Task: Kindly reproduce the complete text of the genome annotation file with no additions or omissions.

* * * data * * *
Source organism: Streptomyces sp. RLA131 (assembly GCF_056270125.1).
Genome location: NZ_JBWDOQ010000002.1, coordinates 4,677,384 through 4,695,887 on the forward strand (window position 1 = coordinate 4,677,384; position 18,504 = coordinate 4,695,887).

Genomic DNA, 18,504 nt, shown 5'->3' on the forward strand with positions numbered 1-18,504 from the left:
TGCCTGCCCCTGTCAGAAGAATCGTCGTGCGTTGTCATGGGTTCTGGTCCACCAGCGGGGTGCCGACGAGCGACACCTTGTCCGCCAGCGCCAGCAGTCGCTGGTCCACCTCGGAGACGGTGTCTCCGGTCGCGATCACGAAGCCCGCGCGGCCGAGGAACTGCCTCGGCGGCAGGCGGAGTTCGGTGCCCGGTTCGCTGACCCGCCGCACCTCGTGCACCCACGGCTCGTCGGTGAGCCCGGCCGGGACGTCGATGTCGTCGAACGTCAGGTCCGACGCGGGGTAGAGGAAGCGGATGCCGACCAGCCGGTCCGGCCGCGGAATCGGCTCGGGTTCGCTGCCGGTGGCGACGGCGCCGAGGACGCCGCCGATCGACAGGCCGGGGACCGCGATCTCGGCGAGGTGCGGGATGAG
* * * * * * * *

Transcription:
Source organism: Streptomyces sp. RLA131 (assembly GCF_056270125.1).
Genome location: NZ_JBWDOQ010000002.1, coordinates 4,677,384 through 4,695,887 on the forward strand (window position 1 = coordinate 4,677,384; position 18,504 = coordinate 4,695,887).

Genomic DNA, 18,504 nt, shown 5'->3' on the forward strand with positions numbered 1-18,504 from the left:
TGCCTGCCCCTGTCAGAAGAATCGTCGTGCGTTGTCATGGGTTCTGGTCCACCAGCGGGGTGCCGACGAGCGACACCTTGTCCGCCAGCGCCAGCAGTCGCTGGTCCACCTCGGAGACGGTGTCTCCGGTCGCGATCACGAAGCCCGCGCGGCCGAGGAACTGCCTCGGCGGCAGGCGGAGTTCGGTGCCCGGTTCGCTGACCCGCCGCACCTCGTGCACCCACGGCTCGTCGGTGAGCCCGGCCGGGACGTCGATGTCGTCGAACGTCAGGTCCGACGCGGGGTAGAGGAAGCGGATGCCGACCAGCCGGTCCGGCCGCGGAATCGGCTCGGGTTCGCTGCCGGTGGCGACGGCGCCGAGGACGCCGCCGATCGACAGGCCGGGGACCGCGATCTCGGCGAGGTGCGGGATGAG